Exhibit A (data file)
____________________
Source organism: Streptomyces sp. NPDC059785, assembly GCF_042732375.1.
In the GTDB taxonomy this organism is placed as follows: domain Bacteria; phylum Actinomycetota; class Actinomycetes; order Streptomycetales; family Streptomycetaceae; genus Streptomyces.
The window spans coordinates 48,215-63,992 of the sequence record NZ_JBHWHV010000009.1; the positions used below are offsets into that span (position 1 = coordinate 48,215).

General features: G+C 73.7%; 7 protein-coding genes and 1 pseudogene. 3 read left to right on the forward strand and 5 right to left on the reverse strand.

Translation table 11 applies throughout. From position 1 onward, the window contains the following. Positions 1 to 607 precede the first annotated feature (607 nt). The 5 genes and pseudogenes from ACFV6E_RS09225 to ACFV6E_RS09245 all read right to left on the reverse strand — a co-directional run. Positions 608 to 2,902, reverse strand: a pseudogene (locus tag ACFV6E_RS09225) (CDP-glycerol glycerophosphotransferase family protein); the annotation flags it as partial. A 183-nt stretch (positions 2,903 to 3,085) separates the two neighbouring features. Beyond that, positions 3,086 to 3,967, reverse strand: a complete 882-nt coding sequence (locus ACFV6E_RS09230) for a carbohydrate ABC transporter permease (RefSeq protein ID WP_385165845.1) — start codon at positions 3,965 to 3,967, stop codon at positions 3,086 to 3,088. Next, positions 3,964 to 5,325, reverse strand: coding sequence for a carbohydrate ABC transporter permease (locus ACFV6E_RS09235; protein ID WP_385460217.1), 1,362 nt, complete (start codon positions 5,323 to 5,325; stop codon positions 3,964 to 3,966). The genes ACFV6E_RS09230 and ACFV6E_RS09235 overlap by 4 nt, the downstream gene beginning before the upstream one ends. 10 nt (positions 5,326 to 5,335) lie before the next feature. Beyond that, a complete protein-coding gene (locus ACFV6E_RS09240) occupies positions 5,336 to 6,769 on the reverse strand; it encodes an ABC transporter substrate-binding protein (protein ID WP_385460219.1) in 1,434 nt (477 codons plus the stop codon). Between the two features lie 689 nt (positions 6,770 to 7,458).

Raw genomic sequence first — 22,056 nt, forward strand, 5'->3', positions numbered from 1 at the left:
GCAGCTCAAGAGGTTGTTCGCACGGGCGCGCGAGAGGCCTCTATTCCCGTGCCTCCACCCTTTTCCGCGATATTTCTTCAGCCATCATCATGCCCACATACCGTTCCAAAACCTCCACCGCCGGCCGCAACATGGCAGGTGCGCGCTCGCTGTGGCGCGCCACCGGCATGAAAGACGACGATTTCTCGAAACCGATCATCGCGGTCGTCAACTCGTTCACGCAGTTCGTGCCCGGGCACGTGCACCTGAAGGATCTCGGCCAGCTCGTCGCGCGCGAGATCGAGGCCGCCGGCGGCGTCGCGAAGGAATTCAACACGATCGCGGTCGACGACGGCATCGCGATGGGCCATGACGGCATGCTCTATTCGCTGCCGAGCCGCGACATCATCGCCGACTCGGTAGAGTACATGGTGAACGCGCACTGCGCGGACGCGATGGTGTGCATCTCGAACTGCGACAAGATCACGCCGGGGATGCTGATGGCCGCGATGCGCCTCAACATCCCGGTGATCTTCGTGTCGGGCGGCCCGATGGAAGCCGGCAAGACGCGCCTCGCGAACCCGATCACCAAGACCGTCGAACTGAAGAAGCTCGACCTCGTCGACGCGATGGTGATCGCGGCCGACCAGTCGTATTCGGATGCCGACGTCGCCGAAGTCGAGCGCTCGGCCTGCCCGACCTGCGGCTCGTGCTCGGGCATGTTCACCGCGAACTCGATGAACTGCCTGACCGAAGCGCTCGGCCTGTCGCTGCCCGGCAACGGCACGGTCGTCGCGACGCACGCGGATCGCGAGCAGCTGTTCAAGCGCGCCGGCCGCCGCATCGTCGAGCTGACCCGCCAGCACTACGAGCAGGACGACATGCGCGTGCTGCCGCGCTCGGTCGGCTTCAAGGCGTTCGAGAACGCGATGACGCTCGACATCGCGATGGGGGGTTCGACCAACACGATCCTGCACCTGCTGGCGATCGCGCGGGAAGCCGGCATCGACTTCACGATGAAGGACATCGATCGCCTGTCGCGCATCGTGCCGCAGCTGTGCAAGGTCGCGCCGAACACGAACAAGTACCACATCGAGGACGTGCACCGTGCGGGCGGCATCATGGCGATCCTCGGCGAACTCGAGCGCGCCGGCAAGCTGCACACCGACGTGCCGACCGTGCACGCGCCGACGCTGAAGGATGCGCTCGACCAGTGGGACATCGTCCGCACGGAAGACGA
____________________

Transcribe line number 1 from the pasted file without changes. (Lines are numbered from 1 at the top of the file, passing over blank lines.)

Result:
Source organism: Streptomyces sp. NPDC059785, assembly GCF_042732375.1.